The year was 1996 and I was sitting in Stagecraft class of my Junior year of high school. We were all caught up on our work and there was not much left to do for the day. Our teacher, “Mr M” looked at his watch and then asked us if we all wanted to leave campus and go to the movies instead. For the new Tom Cruise led Mission: Impossible had just been released. We jumped at the opportunity to ditch, loaded in our vehicles and headed to the theater for a “field trip”.
After the movie was over, I realized that other than Mr M., I was the only other person that really knew the history of Mission: Impossible. I was also a little disgruntled with the decision to corrupt Jim Phelps, the original director of the Impossible Mission Force. But this was a new era with a new lead. Ethan Hunt, right out the gate, was dealing with intrigue, betrayal, being disavowed and global threats. We also got the chance to see how resourceful he can be, even if it means working with people with shady intentions*.
22 Years Later
The game has changed for Ethan Hunt. We now live in a world full of smartphones, drones, self driving cars and lightning fast internet. The stakes have also raised for the IMF teams. This entry into the Mission: Impossible franchise finds Ethan Hunt, haunted by the fact that he can’t be with his ex wife due to his ongoing missions and the events from the last big mission (see: Mission: Impossible – Rogue Nation where his team successfully captured the Lane, leader of the nefarious crime organization called The Syndicate). His latest mission is to recover three Plutonium cores that are to be used by the remains of the Syndicate, now know as “The Apostles”. As they do, things go awry and this sparks the full plot of this installment in the MI canon.
I don’t want to talk too much about the plot of M:I-Fallout because it’s just too well thought out with some amazing visuals and intricacies for me to spoil it for anyone. What I will talk about, however, is what you should expect. Maturity. Hearing an action movie referred to as “Mature” isn’t a usual thing but the sentiment rings true here. M:I was our introduction, M:I 2 was the awkward teenage years that we don’t like to talk about. Once you get to M:I 3 and on, the franchise has grown into it’s own.
Tonally, this outing feels akin to espionage/crime thrillers of the late 70’s/early 80’s. While it’s not as gritty as films like The French Connection or Charley Varrick, it definitely has the same feel to it. It’s not just the film’s tone that has matured, but Tom Cruise and Ving Rhames as well. Both actors have been with the series since the beginning. Watching the relationship between these two grow from being disavowed together in the first (and somewhat “green” if you will) to the seasoned, weathered friends/colleagues in the present is worth the 6 movie journey alone.
Aging To Perfection
That’s the thing about the M:I movies. They are getting better with each installment. Usually, by the third or fourth movie in a series, they will have gone through most tropes for their genre and have become so far fetched (I’m looking at you, Die Hard) that you wonder why the sequels keep getting green lit. Not so much with Fallout. We are left wanting more (in a good way). My ultimate hope is that we see Ethan Hunt eventually hand the baton to a younger team with Hunt in the Director of the IMF chair. With the amount of cardio that Ethan Hunt does in each movie should guarantee we’ll see him in the field for years and years to come!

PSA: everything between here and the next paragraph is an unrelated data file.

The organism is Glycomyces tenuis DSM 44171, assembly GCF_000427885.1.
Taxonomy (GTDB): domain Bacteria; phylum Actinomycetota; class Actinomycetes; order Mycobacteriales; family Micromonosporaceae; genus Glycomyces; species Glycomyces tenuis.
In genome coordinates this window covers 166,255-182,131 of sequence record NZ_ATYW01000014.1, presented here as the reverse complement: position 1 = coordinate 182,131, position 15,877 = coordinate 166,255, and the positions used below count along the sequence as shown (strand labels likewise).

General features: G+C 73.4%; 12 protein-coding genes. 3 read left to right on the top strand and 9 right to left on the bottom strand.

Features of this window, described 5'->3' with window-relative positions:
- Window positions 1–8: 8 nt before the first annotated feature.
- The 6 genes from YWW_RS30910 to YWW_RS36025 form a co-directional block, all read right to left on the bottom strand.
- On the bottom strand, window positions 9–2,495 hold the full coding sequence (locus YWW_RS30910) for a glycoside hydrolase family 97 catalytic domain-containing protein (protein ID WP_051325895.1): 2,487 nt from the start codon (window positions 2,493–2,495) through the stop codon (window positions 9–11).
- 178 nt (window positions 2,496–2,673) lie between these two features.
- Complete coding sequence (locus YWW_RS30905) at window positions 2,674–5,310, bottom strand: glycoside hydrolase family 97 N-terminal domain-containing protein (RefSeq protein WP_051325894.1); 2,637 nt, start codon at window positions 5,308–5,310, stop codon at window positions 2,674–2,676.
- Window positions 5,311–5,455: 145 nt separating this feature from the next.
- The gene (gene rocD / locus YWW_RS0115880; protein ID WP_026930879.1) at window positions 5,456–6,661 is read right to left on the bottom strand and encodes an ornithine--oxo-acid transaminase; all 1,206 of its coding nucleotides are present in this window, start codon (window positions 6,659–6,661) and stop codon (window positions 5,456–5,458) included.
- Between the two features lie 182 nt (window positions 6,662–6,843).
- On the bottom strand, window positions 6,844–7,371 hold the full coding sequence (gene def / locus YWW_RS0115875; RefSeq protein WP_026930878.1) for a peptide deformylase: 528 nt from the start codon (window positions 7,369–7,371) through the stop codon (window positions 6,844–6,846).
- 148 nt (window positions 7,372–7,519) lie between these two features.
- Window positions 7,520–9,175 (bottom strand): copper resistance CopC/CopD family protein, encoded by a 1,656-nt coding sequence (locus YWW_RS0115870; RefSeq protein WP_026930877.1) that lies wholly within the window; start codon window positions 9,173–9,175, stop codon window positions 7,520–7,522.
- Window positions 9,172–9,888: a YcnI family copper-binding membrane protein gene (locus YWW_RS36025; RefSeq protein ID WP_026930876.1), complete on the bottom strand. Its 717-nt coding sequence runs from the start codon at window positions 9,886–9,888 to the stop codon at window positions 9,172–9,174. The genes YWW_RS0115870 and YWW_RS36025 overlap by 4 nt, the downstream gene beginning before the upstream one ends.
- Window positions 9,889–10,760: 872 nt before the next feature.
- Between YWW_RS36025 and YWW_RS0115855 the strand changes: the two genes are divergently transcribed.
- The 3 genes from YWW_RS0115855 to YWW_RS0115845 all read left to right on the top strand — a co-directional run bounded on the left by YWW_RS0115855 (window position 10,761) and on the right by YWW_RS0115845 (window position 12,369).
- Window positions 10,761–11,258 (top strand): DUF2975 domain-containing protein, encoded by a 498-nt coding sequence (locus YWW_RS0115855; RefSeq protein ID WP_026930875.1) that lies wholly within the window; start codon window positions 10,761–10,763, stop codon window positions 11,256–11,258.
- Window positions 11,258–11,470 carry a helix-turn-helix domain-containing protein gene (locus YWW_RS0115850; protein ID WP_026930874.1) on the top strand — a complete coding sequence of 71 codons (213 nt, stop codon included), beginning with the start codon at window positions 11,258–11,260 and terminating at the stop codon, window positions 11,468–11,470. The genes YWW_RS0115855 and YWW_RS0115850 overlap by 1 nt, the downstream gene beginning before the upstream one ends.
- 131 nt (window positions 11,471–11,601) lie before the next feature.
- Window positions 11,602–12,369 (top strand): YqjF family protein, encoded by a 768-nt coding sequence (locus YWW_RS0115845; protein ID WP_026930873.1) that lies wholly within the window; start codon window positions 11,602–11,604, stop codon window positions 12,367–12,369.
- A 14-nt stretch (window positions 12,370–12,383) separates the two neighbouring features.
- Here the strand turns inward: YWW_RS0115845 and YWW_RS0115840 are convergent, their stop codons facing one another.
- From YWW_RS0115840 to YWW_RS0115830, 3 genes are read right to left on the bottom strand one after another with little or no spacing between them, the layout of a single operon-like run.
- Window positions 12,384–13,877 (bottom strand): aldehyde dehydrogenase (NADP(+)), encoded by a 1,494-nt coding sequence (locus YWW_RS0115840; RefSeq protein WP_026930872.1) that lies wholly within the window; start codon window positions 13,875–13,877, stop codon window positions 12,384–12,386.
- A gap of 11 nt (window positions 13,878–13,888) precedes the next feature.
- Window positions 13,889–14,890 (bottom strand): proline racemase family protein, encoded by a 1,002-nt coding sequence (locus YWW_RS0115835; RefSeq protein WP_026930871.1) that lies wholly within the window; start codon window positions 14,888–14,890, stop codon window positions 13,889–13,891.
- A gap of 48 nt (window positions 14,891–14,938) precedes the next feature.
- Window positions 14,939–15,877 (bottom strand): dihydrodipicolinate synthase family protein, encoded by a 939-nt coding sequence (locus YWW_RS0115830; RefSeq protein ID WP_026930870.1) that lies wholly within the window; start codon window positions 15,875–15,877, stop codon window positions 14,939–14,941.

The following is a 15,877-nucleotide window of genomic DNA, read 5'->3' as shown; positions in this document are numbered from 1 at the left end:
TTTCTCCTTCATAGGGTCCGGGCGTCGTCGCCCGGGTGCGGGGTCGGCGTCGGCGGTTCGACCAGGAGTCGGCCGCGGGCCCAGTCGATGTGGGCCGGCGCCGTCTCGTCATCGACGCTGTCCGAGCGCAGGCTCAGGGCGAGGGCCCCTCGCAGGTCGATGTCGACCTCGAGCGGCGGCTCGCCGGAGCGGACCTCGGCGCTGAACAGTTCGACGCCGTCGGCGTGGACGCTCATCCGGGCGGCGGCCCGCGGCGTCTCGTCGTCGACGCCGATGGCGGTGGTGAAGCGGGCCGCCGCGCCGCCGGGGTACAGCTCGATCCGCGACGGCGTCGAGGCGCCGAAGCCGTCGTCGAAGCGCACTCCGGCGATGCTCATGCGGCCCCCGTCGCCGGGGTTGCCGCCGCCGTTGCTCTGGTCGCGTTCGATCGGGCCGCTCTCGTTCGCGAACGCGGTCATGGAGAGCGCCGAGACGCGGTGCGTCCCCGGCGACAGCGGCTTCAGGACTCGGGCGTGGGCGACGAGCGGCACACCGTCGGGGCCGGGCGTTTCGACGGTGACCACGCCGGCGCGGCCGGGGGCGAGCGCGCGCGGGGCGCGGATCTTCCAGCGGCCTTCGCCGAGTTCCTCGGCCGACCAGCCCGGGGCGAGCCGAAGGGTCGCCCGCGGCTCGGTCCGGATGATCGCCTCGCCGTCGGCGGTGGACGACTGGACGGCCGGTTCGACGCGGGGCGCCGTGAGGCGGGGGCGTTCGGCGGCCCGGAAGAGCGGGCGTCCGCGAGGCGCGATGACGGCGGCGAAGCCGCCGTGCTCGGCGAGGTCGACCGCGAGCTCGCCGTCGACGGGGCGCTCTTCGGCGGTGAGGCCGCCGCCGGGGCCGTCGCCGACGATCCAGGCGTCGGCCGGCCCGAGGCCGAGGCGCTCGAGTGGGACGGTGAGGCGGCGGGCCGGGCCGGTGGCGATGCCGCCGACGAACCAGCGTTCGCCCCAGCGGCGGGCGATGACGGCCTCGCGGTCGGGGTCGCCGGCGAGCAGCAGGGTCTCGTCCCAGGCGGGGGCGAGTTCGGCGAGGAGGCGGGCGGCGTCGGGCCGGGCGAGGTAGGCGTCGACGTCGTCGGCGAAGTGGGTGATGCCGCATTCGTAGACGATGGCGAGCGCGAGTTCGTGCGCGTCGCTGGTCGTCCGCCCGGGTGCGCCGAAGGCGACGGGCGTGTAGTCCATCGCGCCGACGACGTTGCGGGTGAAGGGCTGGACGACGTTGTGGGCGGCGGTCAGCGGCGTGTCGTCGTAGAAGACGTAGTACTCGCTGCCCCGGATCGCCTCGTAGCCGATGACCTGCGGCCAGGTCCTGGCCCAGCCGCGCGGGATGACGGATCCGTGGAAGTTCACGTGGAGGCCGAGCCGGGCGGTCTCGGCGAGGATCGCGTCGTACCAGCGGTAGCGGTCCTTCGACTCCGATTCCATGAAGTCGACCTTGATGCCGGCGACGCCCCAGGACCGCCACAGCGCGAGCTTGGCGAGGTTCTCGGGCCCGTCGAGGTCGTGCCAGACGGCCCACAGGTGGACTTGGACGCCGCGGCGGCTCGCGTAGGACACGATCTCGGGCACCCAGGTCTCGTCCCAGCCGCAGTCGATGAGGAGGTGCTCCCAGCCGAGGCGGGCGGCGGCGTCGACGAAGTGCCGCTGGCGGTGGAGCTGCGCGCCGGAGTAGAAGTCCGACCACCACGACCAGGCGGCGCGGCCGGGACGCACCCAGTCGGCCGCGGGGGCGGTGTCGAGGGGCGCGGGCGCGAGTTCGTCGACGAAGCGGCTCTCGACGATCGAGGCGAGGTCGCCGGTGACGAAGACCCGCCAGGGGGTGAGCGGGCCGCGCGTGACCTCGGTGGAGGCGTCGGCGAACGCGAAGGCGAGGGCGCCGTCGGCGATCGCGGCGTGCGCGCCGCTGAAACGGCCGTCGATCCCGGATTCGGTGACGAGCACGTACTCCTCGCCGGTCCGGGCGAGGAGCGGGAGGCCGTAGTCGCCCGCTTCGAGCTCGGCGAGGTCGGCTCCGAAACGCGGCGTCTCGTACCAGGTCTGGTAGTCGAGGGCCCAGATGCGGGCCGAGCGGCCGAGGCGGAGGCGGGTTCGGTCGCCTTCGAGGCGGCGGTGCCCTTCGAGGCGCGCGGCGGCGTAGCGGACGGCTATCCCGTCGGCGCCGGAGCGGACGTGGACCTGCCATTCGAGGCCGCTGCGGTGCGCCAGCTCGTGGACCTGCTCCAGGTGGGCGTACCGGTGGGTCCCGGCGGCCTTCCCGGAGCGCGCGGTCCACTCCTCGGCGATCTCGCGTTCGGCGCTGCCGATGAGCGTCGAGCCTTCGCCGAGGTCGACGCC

Remember that asterisk from above? For those following along at home, this is where I talk about a nice Easter Egg: *For those that may have missed it, in Mission Impossible – Fallout, one of the key players is the White Widow. And there is an brief blink and you miss it moment where she mentions her mother Max. Yep, it has been confirmed that she is, in fact, the daughter of Max the Arms dealer in M:I 1. Nice connection.
I want to take a brief moment to discuss the controversy behind one of the actors in Fallout. Superman himself, Henry Cavill portrays a CIA Agent attached to this mission due to the events at the beginning of the film. I am a self professed DC fanboy and I dig Henry Cavill in his other outings (Man from U.N.C.L.E is COMPLETELY underrated and deserved better at the box office). And he does not disappoint here. Seriously speaking, he commands the scenes he’s in. Just wait for the teased Bathroom Fight. What many DC fans ARE disappointed with is the mans mustache and it’s ability to be Superman’s Kryptonite. As a fan of DC, I will say that, the mustache, while it didn’t add much to the character save for falling into the “Men with mustache’s in spy movies are inherently evil” trope, definitely takes valid priority over Justice League. Hear me out. Mission is simply a superior flick. I blame scheduling for the mess up but fans of Mr Cavill will not be disappointed with his take here. He has some of the absolute best scenes in the film and anyone that thinks they want to go toe to toe with him… good luck with that.
A lot of recent action movies fall prey to painting themselves into a corner, story wise. They end up hitting the same notes over and over again to the point where the viewer has little chance to become invested in the characters and their motivations. Mission: Impossible – Fallout, along with the previous entries, break that mold decisively. As always, Tom Cruise performs his own stunts, the supporting actors are brilliant, the villain is believable and the plot… oh the plot. It actually makes sense down to the details. This is a perfect addition to the Mission Impossible mythos and is COMPLETELY worth your time. Go out and see this one. you won’t regret it!
Until the next movie…